MGC Pharmaceutical has reported its strongest ever quarterly sales figures, but a lack of significant progress on its drug trials and regulatory approvals saw a muted response from investors.
The young Australian pharmaceuticals company, which is developing a number of cannabis-based drugs to treat Alzheimer’s, Dementia, Epilepsy and COVID-19, says that it achieved sales of $1.8m in the three months to December 31 2021.
This represented its highest quarterly sales figures to date, and compares to the $2.8m it made in the entire year to June 30 2021.
While its CEO Roby Zomer hailed the achievement of ‘several major landmarks for the growth’ during the quarter, news regarding the Emergency Use Authorisation of MGC’s flagship drug CimetrA, a development the company believes will transform their finances ‘overnight’, remained scarce.
This meant that despite the positive sales figures, MGC’s stock fell around 15% on the London Stock Exchange on Monday, alongside similar dips on the Australian Stock Exchange.
Strong Sales Figures
According to MGC its strong sales figures were ‘largely influenced’ by sales of its ArtemiC one of the company’s key COVID-19 treatments.
Of the $1.8m in revenues made during the quarter, $1.07m were attributed to ArtemiC sales, which the company predicts will continue to perform strongly ‘over the next half year’ thanks to the recent approval for import and sales into India and the granting of the a Certificate of Free Trade in Germany.
Its December quarter also saw revenues from MGC’s cannabinoid product range beat previous records by around 4%, hitting circa $720,000 for the first time.
This included strong sales of its CannEpil product which the company says is thanks to its inclusion onto Ireland’s Primary Care Reimbursement Service, providing the product free of charge to prescribed patients.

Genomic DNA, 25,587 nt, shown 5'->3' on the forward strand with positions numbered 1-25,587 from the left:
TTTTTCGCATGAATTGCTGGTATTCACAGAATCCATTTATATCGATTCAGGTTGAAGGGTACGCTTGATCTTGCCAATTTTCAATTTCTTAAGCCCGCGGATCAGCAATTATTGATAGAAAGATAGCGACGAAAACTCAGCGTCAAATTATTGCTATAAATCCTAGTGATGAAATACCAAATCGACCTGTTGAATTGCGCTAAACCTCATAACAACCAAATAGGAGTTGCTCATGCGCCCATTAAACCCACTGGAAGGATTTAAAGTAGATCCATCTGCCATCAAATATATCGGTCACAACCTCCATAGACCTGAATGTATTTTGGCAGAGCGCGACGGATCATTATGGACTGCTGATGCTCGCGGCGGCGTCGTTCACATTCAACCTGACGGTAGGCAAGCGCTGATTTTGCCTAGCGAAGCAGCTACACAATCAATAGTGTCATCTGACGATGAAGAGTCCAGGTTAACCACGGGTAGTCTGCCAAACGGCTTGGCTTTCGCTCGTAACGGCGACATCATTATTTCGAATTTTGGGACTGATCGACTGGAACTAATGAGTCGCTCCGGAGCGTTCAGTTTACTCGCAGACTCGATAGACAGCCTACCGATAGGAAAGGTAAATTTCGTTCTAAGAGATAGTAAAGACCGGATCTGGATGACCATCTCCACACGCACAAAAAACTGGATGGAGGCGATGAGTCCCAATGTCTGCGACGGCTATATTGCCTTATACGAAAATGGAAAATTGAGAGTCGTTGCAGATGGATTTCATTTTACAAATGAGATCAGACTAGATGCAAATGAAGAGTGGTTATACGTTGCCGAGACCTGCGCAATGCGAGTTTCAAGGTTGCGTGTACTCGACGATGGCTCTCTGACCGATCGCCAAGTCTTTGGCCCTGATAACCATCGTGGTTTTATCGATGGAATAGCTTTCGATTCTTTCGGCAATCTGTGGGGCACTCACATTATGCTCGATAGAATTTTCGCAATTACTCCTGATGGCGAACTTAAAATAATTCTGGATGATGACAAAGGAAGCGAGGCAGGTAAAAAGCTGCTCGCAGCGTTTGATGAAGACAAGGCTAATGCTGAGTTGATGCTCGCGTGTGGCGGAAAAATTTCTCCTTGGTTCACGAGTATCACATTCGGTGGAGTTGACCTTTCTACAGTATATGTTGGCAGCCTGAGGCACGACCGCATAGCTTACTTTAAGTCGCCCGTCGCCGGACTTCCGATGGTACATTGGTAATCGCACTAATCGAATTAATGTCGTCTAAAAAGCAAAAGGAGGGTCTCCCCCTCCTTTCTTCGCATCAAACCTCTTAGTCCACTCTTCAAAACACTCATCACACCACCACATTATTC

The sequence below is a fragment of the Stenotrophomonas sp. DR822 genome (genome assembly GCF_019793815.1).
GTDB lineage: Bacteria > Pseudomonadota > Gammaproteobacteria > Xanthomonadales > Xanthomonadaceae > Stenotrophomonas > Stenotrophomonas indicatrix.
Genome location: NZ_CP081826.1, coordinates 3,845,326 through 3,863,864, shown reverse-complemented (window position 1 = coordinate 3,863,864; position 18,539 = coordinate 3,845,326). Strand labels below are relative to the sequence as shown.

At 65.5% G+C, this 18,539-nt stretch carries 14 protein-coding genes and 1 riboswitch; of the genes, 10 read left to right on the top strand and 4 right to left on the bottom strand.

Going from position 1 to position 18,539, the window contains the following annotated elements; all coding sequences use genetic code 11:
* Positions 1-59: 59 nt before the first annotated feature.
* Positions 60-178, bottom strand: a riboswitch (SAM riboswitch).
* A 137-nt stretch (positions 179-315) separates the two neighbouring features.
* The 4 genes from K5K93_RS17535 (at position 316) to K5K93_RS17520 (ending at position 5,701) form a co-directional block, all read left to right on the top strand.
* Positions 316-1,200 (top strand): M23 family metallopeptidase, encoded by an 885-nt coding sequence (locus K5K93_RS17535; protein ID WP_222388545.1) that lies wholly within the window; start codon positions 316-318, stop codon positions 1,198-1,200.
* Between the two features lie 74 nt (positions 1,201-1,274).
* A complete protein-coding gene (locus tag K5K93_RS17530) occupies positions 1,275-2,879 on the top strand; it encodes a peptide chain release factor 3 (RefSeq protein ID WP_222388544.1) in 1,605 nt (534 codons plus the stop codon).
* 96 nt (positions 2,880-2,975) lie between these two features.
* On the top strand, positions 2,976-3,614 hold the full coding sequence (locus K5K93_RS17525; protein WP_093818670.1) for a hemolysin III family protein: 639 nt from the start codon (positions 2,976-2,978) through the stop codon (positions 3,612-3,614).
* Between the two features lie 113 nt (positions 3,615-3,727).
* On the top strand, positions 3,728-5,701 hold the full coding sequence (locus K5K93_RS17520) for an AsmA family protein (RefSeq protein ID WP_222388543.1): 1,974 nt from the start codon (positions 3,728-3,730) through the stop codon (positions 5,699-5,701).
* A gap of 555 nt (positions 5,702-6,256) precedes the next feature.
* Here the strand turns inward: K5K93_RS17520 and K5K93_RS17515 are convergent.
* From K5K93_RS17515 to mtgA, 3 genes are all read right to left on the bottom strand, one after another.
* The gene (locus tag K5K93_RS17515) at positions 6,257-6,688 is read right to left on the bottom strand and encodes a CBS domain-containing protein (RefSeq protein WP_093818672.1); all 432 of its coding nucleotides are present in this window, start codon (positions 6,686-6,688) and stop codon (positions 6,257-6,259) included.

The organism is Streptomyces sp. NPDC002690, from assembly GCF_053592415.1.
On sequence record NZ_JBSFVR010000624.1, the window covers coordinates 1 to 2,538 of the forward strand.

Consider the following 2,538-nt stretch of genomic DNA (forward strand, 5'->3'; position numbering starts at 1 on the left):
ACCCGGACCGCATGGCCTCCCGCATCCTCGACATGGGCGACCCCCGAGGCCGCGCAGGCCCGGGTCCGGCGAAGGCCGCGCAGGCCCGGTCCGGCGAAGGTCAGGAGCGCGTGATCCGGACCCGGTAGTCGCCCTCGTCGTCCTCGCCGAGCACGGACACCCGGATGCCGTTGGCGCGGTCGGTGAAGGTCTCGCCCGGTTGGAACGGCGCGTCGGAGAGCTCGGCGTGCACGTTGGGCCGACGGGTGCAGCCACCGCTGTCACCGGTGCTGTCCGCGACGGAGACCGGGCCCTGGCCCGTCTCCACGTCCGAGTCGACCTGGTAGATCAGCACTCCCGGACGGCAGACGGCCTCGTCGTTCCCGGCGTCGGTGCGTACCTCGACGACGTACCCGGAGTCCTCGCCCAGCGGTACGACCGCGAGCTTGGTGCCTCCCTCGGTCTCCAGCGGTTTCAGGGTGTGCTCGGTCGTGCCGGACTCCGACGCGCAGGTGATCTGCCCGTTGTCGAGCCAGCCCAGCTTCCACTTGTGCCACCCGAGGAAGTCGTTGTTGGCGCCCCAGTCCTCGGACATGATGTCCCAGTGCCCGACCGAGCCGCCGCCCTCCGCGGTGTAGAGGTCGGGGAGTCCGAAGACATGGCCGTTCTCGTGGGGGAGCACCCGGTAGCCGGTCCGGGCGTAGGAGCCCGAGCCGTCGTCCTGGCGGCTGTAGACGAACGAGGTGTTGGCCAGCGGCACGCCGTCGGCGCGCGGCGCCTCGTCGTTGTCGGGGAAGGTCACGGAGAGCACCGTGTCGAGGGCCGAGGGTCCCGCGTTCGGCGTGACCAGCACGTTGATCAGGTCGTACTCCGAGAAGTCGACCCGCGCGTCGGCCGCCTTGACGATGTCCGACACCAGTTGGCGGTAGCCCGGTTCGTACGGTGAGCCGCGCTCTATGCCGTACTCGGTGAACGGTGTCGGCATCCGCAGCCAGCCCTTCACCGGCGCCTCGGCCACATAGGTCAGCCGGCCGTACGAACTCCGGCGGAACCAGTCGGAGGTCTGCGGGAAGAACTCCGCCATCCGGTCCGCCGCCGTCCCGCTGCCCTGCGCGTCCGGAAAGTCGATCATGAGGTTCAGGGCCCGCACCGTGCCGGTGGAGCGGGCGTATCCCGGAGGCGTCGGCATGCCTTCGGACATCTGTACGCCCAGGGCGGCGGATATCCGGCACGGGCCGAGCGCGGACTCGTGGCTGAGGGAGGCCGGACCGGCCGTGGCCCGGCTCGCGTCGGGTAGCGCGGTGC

BusinessCann recently reported that Ireland prescribed CannEpil to its first and only patient through the state-approved Medical Cannabis Access Programme (MCAP) in November, but MGC cites this as a key factor in ‘driving the sales increase’.
In late November, MGC announced that it received its first $750,000 cash deposit from AMC Holdings as part of its three-year $24m supply deal announced in August.
AMC is understood to have placed a $3m purchase order for 110,000 units of CimetrA, marking the largest single order of the drug to date.
However, this purchase was not included on its December quarter balance sheet, but will reportedly be included in results as soon as the shipment is sent to AMC.
CimetrA’s Emergency Use Authorisation
During its Annual General Meeting (AGM) in December, MGC’s co-founder and executive chairman Brett Mitchell said that CimetrA was currently in the early stages of approval as an Investigational Medicinal Product (IMP), and is being considered for approval under Emergency Use in the USA, India and several other Eastern European countries.
He added that if the drug achieved Emergency Use Approval in a major market like India, this would represent a ‘game changing milestone for the company’ and transform its finances ‘overnight’.
According to the update, MGC says it is continuing to work with its local Indian partner to secure registration for Emergency Use Authorisation in the country, and a further patient study must now be conducted in India to confirm its efficacy.
The approval process is reportedly ‘ongoing’, while an official response from the Indian government is not expected until the second quarter of this year, meaning any significant developments could yet be months away.
Trials of Cognicann, a product designed to treat patients with Dementia and Alzheimer’s have also been pushed back by at least six months.
Currently in Phase II clinical trials at Australia’s University of Notre Dame in Perth, COVID-19 restrictions have seen completion deadlines pushed back from December 2021 to ‘early in the June 2022 quarter’.
Restrictions on access to Aged Care Facilities have meant clinical trial staff have been unable to access participants, delaying the randomised double blind cross-over study set to be used to determine the future direction of the clinical trial process.